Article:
Pan-Asian bento boxes in shoebox-sized space

March 18, 2011 9:45:56 AM PDT
The tradition of the bento box is rooted in Japan. But one chef in town is taking liberties with what he puts into it.

The primary flavors are still Asian, but the Hungry Hound says there's plenty of room for korean, Thai and Chinese flavors as well.

The bento box is great if you're an obsessive-compulsive eater. Or, if you just like to keep all of the elements on your plate from touching, because the rectangular box is a perfect means to serve several types of dishes, each in their own compartment.

Leave it to a Greek guy to figure out how to take this Japanese tradition and broaden its potential.

The fact a guy named Spiros can turn out inspired Asian food says volumes about what cooks can accomplish these days. It's due in part to real estate.

After all, Rick Spiros is primarily a caterer, but when he decided to open up the front half of his shoebox-sized space in Bucktown and call it The Bento Box, offering just a handful of options for lunch and dinner, it made perfect sense.

"I wanted to do a play on the bento box because I thought that people would respond to the compartmentalized. Everything in the box all goes together, it all makes sense," said Spiros.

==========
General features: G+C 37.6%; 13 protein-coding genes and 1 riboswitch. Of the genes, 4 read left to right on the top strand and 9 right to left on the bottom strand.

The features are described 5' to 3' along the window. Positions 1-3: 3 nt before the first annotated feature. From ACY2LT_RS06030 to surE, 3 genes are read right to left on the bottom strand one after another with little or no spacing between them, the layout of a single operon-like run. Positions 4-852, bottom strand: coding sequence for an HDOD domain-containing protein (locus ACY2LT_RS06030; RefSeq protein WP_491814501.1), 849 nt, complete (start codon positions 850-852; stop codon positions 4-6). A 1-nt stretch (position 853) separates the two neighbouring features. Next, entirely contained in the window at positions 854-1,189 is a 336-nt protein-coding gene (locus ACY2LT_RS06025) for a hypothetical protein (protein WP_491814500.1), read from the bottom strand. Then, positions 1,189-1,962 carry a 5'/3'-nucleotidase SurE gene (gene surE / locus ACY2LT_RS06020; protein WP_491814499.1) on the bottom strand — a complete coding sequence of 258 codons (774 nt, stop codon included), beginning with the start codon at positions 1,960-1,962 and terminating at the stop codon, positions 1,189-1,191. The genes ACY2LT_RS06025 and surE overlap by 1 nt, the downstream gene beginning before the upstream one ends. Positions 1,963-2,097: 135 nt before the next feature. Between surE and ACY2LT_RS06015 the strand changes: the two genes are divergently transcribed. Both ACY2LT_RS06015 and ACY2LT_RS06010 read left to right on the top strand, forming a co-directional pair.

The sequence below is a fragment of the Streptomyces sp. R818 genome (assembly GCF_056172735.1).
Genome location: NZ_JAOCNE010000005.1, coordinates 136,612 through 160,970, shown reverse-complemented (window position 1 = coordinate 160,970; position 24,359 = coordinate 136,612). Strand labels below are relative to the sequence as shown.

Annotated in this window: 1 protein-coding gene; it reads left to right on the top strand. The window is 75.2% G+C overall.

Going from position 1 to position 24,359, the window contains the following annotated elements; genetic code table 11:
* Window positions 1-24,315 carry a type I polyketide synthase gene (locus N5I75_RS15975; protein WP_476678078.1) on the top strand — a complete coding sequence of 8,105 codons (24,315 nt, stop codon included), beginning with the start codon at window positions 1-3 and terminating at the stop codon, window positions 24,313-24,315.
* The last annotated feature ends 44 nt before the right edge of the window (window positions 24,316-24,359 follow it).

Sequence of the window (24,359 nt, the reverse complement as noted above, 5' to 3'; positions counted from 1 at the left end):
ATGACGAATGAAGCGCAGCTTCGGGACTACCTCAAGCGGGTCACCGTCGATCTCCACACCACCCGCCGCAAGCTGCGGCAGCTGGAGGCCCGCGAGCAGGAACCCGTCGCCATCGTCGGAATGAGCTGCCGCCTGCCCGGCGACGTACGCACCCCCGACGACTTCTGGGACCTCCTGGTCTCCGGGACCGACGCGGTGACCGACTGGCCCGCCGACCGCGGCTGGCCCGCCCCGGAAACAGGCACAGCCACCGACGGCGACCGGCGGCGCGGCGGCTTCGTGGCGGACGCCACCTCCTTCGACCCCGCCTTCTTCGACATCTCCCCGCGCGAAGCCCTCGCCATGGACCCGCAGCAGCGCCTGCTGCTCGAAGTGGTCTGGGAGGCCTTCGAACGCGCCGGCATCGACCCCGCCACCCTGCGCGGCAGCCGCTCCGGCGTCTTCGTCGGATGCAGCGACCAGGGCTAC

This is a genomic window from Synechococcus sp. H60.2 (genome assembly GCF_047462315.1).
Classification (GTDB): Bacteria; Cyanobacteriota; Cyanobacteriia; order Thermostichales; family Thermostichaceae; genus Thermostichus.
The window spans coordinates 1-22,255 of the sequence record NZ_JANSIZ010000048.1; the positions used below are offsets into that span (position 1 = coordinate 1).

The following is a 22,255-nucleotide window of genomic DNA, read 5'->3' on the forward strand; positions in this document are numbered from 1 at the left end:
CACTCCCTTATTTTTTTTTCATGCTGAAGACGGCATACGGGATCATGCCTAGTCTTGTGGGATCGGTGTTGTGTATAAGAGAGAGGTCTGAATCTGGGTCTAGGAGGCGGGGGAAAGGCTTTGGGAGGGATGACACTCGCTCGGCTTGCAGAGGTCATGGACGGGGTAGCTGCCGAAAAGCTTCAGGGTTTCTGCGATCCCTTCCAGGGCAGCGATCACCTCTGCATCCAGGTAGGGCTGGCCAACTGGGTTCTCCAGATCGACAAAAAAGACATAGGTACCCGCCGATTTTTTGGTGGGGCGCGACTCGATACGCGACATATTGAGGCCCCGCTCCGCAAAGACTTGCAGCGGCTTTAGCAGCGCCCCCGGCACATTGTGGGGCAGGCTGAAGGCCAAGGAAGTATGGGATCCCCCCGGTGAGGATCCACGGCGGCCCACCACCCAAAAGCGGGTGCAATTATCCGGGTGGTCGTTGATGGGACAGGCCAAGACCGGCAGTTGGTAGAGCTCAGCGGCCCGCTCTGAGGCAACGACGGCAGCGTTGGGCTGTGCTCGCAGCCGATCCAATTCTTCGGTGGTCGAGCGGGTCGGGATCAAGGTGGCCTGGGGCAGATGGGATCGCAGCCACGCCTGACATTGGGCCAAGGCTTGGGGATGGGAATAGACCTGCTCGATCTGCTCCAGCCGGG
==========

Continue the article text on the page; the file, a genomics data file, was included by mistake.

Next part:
But it's also because he maintains discipline, not overreaching. His beef bulgogi is tender, sauteed and then plated along with crunchy cucumbers with purple cabbage, as well as kimchi, Korea's beloved, fermented cabbage.

"I wanted to expose people to it and that it's spicy, it's different, it's interesting. I think more people should know about it, it's healthy, you know, it's vegetables," Spiros said.

Spiros also dabbles with Thai flavors: first, embedding a coconut milk-based curry with cubes of sweet potatoes, then topping it with sauteed pork belly. A little chili jam offers sweet-heat, while a cilantro-lime potato salad provides an herbal note to the starch.

There's also usually one soup on the menu -- in this case, beef brisket and rice noodles in a mild chile broth. Spiros says his knowledge of Asian food comes mostly from books and talking with other chefs. His use of fresh ingredients, however, is proving to be the difference between his shop and so many others.

"I prep everyday and I just try to keep it fresh. And the one thing that I've been getting back feedback-wise is that's the one thing people say is 'wow it's so fresh,'" he said.

The bento box is open from Wednesday to Saturday, and serves both lunch and dinner. Spiros also maintains his catering business from the same location.

The Bento Box
2246 W Armitage Ave

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